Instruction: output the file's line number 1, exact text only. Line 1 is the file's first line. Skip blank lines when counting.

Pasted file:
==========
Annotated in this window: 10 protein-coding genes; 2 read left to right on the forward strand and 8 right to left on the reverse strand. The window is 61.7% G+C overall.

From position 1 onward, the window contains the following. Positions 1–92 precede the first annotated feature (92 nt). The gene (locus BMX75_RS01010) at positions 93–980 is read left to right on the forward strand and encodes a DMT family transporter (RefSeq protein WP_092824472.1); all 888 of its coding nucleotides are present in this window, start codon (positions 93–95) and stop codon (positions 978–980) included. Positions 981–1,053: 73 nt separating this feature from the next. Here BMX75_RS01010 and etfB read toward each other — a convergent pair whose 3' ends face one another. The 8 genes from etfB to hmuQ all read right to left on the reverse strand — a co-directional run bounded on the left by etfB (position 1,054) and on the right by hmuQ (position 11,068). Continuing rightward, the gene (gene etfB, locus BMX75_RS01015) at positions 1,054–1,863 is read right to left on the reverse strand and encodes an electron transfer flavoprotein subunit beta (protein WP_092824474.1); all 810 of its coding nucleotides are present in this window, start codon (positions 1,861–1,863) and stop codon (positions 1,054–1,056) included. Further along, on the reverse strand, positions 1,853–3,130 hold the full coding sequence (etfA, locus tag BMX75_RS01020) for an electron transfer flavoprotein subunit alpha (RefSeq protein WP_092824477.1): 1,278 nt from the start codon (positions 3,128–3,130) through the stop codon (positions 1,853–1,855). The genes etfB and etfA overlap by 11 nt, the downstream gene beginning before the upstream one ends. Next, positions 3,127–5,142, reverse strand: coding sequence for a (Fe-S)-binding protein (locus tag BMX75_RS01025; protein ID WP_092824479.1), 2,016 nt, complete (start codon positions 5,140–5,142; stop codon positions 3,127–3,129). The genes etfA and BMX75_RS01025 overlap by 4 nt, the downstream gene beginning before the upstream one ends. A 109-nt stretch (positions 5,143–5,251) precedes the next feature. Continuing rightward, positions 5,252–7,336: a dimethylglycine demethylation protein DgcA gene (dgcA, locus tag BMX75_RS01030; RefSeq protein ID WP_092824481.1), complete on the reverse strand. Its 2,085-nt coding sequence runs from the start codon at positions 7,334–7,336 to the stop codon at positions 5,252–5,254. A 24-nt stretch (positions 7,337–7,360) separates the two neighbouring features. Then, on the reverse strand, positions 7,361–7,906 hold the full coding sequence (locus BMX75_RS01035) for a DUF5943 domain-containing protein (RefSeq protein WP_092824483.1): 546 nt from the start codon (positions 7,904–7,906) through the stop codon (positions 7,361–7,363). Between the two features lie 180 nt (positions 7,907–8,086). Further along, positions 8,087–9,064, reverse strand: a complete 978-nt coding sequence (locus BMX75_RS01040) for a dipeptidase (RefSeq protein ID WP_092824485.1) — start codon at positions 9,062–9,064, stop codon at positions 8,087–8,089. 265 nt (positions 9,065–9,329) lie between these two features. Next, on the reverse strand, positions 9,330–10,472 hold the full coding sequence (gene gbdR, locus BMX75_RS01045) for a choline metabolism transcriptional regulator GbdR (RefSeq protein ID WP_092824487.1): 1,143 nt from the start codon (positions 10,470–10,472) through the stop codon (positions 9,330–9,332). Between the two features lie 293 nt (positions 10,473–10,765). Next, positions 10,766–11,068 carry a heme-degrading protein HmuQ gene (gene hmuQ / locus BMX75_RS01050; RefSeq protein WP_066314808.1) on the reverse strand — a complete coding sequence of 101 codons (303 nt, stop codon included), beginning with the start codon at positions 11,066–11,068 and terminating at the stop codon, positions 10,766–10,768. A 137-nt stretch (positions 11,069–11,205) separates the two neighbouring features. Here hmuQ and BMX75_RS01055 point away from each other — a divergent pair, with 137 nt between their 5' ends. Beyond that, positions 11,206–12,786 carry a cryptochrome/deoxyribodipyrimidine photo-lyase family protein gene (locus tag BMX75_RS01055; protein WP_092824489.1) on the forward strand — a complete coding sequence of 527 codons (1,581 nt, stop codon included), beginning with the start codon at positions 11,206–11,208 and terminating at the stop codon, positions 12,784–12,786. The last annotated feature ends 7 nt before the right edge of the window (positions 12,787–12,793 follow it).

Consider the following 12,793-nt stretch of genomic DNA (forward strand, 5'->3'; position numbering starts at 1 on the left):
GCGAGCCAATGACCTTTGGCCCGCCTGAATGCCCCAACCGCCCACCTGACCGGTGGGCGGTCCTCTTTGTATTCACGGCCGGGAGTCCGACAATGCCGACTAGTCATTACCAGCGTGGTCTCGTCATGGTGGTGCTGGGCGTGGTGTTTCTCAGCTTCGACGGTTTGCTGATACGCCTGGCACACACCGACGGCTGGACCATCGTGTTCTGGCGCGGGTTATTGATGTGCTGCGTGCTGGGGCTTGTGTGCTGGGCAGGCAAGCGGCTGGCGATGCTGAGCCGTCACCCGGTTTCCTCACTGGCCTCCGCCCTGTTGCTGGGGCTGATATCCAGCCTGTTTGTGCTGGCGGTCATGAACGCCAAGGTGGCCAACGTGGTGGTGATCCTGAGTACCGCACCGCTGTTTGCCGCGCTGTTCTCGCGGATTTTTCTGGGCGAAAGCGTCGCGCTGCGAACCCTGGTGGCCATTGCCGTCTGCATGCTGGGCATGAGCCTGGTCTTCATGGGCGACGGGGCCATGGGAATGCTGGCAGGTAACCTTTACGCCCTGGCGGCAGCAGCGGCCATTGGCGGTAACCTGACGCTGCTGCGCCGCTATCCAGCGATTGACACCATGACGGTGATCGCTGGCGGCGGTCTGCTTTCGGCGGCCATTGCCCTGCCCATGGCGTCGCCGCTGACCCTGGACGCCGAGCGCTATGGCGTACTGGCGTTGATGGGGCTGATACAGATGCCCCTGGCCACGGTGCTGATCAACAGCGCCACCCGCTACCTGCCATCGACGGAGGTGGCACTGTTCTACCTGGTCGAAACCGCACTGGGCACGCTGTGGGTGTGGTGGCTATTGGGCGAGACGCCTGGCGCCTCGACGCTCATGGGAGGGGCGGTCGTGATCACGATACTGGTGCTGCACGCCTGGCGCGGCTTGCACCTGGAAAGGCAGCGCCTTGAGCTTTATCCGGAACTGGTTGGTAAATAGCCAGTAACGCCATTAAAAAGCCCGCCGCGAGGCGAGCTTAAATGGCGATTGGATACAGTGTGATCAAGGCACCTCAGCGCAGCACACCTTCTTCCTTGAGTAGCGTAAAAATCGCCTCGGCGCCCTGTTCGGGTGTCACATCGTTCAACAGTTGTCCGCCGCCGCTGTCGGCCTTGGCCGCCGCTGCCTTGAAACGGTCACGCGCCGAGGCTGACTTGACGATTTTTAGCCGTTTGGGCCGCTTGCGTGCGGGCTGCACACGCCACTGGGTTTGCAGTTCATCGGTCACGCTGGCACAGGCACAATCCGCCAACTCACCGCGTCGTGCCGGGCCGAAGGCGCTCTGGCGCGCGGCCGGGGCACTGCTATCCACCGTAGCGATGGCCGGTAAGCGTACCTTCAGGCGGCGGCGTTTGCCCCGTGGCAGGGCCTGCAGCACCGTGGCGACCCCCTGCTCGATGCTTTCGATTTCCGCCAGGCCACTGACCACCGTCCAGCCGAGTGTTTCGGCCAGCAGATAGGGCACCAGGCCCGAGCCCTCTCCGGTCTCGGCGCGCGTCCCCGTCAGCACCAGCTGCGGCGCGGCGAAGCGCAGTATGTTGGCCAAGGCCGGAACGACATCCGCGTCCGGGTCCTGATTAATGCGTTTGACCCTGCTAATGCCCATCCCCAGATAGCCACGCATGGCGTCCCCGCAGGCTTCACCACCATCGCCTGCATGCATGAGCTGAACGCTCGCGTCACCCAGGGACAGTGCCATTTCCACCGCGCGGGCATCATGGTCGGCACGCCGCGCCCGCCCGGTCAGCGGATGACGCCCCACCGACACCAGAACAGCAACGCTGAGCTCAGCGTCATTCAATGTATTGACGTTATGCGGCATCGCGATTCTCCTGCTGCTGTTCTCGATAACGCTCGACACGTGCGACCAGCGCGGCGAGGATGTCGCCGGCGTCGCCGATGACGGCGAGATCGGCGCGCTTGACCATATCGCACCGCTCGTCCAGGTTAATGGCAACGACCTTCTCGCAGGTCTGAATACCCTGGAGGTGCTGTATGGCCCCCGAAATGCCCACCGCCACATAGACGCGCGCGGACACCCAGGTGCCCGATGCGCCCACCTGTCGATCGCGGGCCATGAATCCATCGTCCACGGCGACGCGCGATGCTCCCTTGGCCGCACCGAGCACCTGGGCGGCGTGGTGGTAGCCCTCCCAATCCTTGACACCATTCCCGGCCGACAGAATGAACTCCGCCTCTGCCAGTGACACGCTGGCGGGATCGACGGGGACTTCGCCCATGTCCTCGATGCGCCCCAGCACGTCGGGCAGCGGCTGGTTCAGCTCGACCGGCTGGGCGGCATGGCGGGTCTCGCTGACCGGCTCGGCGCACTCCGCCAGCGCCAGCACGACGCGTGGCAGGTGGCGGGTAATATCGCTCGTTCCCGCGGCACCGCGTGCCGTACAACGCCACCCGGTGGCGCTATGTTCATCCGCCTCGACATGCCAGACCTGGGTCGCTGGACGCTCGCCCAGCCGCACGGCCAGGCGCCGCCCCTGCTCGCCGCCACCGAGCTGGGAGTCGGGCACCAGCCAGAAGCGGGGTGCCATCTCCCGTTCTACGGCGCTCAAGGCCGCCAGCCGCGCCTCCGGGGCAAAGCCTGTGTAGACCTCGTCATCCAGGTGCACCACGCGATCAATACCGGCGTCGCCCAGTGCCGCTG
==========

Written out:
Annotated in this window: 10 protein-coding genes; 2 read left to right on the forward strand and 8 right to left on the reverse strand. The window is 61.7% G+C overall.